The Reserve Bank of Zimbabwe (RBZ) is today introducing $5 and $2 notes, as well as the $2 bond coin as part of measures to ease cash shortages and bring back the local currency, which was scrapped in 2009 and replaced by a multi-currency regime.
The new notes look exactly the same as the old bond notes with added security features, while the $2 bond coin looks like the $1 bond coin already in circulation.
But Garikai Mbudaya, a Warren Park resident, said although the new notes would increase liquidity, it would likely increase inflation like it used to happen during the hyperinflationary era under former RBZ governor Gideon Gono.
"This will not change anything much because as long as there is no confidence in the government, there will be hardly any change in the market," Mbudaya said.
"The biggest losers will, however, be the EcoCash agents who had been selling money at a premium. The new currency will push the premium down a bit, but not for long."
Commenting on the similarity of the new notes to the bond notes already in circulation, Mbudaya said that was the manifestation of the confusion in President Emmerson Mnangagwa's government.
He said whether by design or accident, the similarities on the new and old currency would not help inspire confidence, describing the new money as a packet of hot air to replace a bottle of the same.
Joseph Mlambo, a Bikita resident, said the currency being introduced today would hardly change anything as far as the country's economic situation is concerned.
"The new currency, which will not have market confidence, is not what the economy needs, therefore, it cannot be a solution," the 23-year-old Mlambo said.
"Since the currency will be almost identical to the bonds that are already in circulation, it won't induce a mental difference to the currency users. So this implies that the currency will as well suffer from the ongoing wave of inflation."A resident of Harare's Epworth satellite town, Vivian Mwayera, said she does not care whether the country introduces new money today or tomorrow, she only wants Mnangagwa to fix the economy.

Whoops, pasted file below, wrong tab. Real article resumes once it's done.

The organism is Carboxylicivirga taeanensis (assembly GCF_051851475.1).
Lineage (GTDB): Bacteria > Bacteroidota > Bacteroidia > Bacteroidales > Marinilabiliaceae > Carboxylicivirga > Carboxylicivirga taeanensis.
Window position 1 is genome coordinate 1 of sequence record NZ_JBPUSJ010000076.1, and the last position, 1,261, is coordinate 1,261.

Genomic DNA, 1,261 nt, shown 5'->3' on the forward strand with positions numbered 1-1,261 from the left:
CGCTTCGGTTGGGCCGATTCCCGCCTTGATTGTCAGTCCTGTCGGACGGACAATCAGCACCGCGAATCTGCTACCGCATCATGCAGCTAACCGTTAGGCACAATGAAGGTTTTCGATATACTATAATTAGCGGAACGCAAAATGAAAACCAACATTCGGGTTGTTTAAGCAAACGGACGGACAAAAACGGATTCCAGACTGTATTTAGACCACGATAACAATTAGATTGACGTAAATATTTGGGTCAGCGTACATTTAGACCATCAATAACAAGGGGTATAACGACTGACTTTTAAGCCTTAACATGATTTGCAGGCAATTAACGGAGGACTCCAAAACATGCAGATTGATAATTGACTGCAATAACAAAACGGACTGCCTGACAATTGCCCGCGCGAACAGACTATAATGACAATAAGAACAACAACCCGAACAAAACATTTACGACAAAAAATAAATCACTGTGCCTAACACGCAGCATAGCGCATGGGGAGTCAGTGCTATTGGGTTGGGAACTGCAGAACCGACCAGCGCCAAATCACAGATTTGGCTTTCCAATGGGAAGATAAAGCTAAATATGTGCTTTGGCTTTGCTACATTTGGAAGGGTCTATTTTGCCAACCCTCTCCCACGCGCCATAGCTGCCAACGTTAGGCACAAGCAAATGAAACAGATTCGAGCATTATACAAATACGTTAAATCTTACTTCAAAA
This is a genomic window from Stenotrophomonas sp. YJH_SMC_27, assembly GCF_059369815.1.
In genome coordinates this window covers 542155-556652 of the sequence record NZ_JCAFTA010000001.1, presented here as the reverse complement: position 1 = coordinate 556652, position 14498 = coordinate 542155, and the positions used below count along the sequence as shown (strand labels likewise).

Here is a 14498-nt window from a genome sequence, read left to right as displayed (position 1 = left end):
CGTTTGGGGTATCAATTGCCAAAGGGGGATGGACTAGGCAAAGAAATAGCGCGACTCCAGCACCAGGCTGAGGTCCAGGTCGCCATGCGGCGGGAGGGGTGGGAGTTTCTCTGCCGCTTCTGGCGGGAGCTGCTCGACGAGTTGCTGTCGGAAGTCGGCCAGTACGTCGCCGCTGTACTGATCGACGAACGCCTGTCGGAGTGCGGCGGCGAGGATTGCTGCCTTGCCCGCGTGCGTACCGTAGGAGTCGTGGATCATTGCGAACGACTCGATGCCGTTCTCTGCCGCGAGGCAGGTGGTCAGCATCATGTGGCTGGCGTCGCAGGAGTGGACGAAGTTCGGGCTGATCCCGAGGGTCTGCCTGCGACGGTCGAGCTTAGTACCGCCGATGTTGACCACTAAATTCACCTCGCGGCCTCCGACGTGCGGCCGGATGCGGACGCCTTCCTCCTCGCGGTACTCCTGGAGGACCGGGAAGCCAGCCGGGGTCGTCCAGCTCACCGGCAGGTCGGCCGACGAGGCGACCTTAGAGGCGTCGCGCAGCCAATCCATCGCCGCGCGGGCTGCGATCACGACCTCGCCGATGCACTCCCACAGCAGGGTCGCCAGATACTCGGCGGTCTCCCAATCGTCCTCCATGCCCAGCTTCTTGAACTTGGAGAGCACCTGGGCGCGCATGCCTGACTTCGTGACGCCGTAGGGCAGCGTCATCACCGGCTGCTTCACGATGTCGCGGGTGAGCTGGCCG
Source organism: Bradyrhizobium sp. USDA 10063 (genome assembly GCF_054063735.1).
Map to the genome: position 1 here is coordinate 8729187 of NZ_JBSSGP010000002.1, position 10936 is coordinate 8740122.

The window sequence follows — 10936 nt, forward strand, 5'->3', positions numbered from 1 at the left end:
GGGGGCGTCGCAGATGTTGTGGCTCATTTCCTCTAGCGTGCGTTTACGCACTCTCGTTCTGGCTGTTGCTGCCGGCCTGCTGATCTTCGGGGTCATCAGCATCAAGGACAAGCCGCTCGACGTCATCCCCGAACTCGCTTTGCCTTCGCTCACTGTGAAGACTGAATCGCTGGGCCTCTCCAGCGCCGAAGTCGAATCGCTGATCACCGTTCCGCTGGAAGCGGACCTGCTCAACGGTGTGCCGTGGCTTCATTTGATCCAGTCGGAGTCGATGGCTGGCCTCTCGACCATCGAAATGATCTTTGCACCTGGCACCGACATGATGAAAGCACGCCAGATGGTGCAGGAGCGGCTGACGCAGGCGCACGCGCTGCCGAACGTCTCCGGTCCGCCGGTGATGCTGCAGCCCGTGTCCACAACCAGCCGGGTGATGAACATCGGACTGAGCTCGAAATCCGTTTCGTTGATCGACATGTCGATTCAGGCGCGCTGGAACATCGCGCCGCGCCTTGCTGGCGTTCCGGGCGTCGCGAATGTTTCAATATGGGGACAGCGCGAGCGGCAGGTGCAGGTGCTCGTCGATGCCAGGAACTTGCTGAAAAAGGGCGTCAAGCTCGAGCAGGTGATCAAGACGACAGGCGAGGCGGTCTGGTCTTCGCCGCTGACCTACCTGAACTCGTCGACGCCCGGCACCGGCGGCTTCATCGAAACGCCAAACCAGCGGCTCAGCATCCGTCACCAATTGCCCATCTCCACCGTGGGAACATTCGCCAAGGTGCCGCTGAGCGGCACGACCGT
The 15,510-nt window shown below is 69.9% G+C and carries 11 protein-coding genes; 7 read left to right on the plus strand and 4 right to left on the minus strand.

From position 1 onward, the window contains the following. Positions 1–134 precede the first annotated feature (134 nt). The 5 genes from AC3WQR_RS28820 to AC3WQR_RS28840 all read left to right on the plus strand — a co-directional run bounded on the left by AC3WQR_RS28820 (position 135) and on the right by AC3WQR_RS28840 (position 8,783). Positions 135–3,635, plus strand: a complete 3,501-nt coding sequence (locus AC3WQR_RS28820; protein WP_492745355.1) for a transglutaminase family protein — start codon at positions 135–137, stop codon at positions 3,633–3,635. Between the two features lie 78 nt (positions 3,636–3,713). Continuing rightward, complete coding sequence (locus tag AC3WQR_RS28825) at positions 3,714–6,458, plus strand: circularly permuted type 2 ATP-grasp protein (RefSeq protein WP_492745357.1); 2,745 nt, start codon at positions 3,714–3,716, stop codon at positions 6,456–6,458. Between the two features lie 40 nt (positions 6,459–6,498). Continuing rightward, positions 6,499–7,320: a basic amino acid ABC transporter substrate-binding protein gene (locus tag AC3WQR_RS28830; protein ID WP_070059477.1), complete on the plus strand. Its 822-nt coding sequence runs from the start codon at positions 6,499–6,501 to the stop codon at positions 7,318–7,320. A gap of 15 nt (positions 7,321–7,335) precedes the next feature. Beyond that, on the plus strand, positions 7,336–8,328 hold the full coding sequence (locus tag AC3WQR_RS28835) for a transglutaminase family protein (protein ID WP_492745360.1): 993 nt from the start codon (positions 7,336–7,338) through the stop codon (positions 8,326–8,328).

"We are suffering. We will not eat the new money. We want the President to address the economy first and then introduce the new money. We were good under the US dollar regime than now," Mwayera said.
Political analyst Ernest Mudzengi said Zimbabwe does not need a new currency, but economic and political reforms to boost confidence.
"We need the economy to produce, agriculture and manufacturing sectors must produce so that we can export. Printing of money will not help, it is not a panacea, and we need economic and political reforms and address the issue of confidence. Things like the land issue of land should be addressed once and for all," he said.
Mudzengi said the similarities and differences of the new money would be inconsequential.
An economist, who refused to be named because his company does not allow him to speak to the media, said: "The new currency will not survive simply because it is not backed by anything, apart from policies from an untrusted government. It will not survive. The denomination is too small for the prices in the country. The biggest note is $5 and yet bread costs $15."
Last week, speakers at the Institute of Chartered Accountants summer school held in Harare, accused government of fuelling economic instability through inconsistent currency reforms and too many regulations that do not inspire confidence.
Tafadzwa Bandama, the Confederation of Zimbabwe Industries chief economist, said the plethora of legislation rolled out by the government was causing confusion in the economy.
MMC Capital executive director Itai Chirume weighed in, saying money creation by the government poisoned the investment environment in the country.
In 2016, the RBZ introduced bond notes whose value was at par with the US dollar until October last year when the currency reforms started.
Since then, the government has issued a number of statutory instruments as it navigates the transition from a multi-currency system to the mono-currency regime.
These new policies have, however, failed to take the country out of the economic woods.
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